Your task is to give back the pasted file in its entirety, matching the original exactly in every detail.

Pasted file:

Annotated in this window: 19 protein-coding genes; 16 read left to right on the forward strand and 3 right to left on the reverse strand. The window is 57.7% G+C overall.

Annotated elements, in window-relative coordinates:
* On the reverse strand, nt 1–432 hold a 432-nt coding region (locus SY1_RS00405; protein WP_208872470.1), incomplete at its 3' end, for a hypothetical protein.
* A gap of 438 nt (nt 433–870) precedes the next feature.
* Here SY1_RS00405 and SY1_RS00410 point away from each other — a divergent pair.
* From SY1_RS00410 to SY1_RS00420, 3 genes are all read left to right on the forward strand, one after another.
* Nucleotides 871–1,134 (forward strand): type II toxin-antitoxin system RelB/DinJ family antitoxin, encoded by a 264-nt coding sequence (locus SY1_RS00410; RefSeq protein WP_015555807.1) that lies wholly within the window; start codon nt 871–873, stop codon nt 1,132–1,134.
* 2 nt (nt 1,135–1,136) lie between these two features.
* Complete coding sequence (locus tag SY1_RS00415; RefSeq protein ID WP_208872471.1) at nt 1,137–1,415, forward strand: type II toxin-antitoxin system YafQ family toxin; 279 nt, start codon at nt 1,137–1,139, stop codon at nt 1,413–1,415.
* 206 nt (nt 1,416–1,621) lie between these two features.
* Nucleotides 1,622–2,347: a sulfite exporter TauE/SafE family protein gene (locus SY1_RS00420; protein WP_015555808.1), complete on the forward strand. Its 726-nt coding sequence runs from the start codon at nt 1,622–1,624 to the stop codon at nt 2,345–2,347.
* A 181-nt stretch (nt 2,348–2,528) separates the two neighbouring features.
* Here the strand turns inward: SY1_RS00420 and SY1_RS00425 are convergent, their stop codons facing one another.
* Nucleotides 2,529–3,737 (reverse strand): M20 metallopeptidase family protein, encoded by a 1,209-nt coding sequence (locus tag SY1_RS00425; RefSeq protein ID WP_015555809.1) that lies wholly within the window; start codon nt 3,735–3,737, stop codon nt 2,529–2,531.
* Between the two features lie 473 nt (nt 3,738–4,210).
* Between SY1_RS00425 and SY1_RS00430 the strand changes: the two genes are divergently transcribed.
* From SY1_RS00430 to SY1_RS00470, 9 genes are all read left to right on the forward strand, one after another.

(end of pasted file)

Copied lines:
Annotated in this window: 19 protein-coding genes; 16 read left to right on the forward strand and 3 right to left on the reverse strand. The window is 57.7% G+C overall.

Annotated elements, in window-relative coordinates:
* On the reverse strand, nt 1–432 hold a 432-nt coding region (locus SY1_RS00405; protein WP_208872470.1), incomplete at its 3' end, for a hypothetical protein.
* A gap of 438 nt (nt 433–870) precedes the next feature.
* Here SY1_RS00405 and SY1_RS00410 point away from each other — a divergent pair.
* From SY1_RS00410 to SY1_RS00420, 3 genes are all read left to right on the forward strand, one after another.
* Nucleotides 871–1,134 (forward strand): type II toxin-antitoxin system RelB/DinJ family antitoxin, encoded by a 264-nt coding sequence (locus SY1_RS00410; RefSeq protein WP_015555807.1) that lies wholly within the window; start codon nt 871–873, stop codon nt 1,132–1,134.
* 2 nt (nt 1,135–1,136) lie between these two features.
* Complete coding sequence (locus tag SY1_RS00415; RefSeq protein ID WP_208872471.1) at nt 1,137–1,415, forward strand: type II toxin-antitoxin system YafQ family toxin; 279 nt, start codon at nt 1,137–1,139, stop codon at nt 1,413–1,415.
* 206 nt (nt 1,416–1,621) lie between these two features.
* Nucleotides 1,622–2,347: a sulfite exporter TauE/SafE family protein gene (locus SY1_RS00420; protein WP_015555808.1), complete on the forward strand. Its 726-nt coding sequence runs from the start codon at nt 1,622–1,624 to the stop codon at nt 2,345–2,347.
* A 181-nt stretch (nt 2,348–2,528) separates the two neighbouring features.
* Here the strand turns inward: SY1_RS00420 and SY1_RS00425 are convergent, their stop codons facing one another.
* Nucleotides 2,529–3,737 (reverse strand): M20 metallopeptidase family protein, encoded by a 1,209-nt coding sequence (locus tag SY1_RS00425; RefSeq protein ID WP_015555809.1) that lies wholly within the window; start codon nt 3,735–3,737, stop codon nt 2,529–2,531.
* Between the two features lie 473 nt (nt 3,738–4,210).
* Between SY1_RS00425 and SY1_RS00430 the strand changes: the two genes are divergently transcribed.
* From SY1_RS00430 to SY1_RS00470, 9 genes are all read left to right on the forward strand, one after another.